Locomotion used all the improvements that George Stephenson had pioneered in the Killingworth locomotives. It used high-pressure steam from a centre-flue boiler, with a steam-blast in the chimney, to drive two vertical cylinders, enclosed within the boiler. A pair of yokes above them transmitted the power downwards, through pairs of connecting rods. It made use of a loose eccentric valve gear, and was the first locomotive to use coupling rods to link its driving wheels together, rather than through a chain or gears. Because of the single flue, it had a poor heating surface compared to later steam locomotives. It had a top speed of 15 mph (24 km/h).
This locomotive is historically important as the first to run on a public railway, rather than for the innovations in its design. It hauled the first train on the Stockton and Darlington Railway in north-east England on 27 September 1825.
On 1 July 1828, the boiler exploded at Aycliffe Lane station, killing the driver John Cree. With advances in design such as those incorporated into Robert Stephenson's Rocket, Locomotion became obsolete very quickly. It was rebuilt and remained in service until 1841 when it was turned into a stationary engine.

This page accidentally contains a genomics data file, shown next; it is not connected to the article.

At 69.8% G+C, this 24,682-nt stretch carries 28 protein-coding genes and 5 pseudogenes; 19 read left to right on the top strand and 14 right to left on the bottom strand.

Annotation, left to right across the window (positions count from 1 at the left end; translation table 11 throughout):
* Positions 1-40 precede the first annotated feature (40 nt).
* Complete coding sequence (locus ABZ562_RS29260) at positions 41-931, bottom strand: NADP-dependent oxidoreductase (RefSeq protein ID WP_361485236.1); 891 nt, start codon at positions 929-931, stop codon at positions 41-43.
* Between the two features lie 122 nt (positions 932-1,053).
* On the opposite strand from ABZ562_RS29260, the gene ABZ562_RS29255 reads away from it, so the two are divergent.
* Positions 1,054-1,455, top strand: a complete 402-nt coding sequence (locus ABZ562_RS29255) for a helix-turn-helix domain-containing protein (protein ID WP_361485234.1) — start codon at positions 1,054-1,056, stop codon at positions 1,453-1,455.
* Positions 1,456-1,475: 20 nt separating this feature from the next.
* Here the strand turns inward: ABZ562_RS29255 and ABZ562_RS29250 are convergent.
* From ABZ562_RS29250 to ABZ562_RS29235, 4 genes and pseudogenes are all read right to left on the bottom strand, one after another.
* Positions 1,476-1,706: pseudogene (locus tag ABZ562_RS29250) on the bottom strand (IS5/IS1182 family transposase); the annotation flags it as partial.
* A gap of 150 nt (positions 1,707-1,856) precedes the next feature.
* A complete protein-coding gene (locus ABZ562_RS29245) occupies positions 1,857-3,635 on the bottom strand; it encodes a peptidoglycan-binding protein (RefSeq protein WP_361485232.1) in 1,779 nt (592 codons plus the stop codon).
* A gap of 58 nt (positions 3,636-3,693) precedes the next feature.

In 1857 it was preserved. Locomotion No. 1 was on display in Alfred Kitching's workshop near Hopetown Carriage Works from 1857 to the 1880s. From 1892 to 1975 it was on display along with Derwent on one of the platforms at Darlington's main station, Bank Top. The locomotive is currently on display at the Darlington Railway Centre and Museum, now known as Head of Steam, in the same building as Darlington's North Road station. Locomotion is on long-term loan from the National Railway Museum and is part of the National Collection.
There is a working replica of the locomotive at Beamish Museum which was built in 1975.